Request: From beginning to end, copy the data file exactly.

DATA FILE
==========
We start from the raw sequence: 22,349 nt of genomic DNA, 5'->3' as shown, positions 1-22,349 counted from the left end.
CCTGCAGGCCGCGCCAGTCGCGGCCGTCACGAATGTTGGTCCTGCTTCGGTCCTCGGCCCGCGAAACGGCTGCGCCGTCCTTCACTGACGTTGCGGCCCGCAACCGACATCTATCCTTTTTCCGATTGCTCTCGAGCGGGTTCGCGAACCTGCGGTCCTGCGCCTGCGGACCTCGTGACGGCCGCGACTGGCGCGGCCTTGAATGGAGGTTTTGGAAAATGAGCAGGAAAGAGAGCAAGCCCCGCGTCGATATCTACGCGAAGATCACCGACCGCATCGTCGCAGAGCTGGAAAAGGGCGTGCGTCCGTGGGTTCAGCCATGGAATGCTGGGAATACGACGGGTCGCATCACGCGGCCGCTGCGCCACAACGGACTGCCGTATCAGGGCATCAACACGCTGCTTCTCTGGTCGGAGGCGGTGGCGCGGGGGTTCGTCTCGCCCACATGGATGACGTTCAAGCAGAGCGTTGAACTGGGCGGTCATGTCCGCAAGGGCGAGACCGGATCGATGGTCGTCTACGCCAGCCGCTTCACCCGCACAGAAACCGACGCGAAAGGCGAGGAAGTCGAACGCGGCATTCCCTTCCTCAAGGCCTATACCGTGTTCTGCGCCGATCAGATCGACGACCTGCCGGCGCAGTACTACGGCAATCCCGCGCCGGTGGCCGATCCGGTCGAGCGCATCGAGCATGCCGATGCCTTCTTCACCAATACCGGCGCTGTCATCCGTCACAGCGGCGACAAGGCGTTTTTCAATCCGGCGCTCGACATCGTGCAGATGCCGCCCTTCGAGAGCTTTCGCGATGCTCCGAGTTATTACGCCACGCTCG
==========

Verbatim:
We start from the raw sequence: 22,349 nt of genomic DNA, 5'->3' as shown, positions 1-22,349 counted from the left end.
CCTGCAGGCCGCGCCAGTCGCGGCCGTCACGAATGTTGGTCCTGCTTCGGTCCTCGGCCCGCGAAACGGCTGCGCCGTCCTTCACTGACGTTGCGGCCCGCAACCGACATCTATCCTTTTTCCGATTGCTCTCGAGCGGGTTCGCGAACCTGCGGTCCTGCGCCTGCGGACCTCGTGACGGCCGCGACTGGCGCGGCCTTGAATGGAGGTTTTGGAAAATGAGCAGGAAAGAGAGCAAGCCCCGCGTCGATATCTACGCGAAGATCACCGACCGCATCGTCGCAGAGCTGGAAAAGGGCGTGCGTCCGTGGGTTCAGCCATGGAATGCTGGGAATACGACGGGTCGCATCACGCGGCCGCTGCGCCACAACGGACTGCCGTATCAGGGCATCAACACGCTGCTTCTCTGGTCGGAGGCGGTGGCGCGGGGGTTCGTCTCGCCCACATGGATGACGTTCAAGCAGAGCGTTGAACTGGGCGGTCATGTCCGCAAGGGCGAGACCGGATCGATGGTCGTCTACGCCAGCCGCTTCACCCGCACAGAAACCGACGCGAAAGGCGAGGAAGTCGAACGCGGCATTCCCTTCCTCAAGGCCTATACCGTGTTCTGCGCCGATCAGATCGACGACCTGCCGGCGCAGTACTACGGCAATCCCGCGCCGGTGGCCGATCCGGTCGAGCGCATCGAGCATGCCGATGCCTTCTTCACCAATACCGGCGCTGTCATCCGTCACAGCGGCGACAAGGCGTTTTTCAATCCGGCGCTCGACATCGTGCAGATGCCGCCCTTCGAGAGCTTTCGCGATGCTCCGAGTTATTACGCCACGCTCG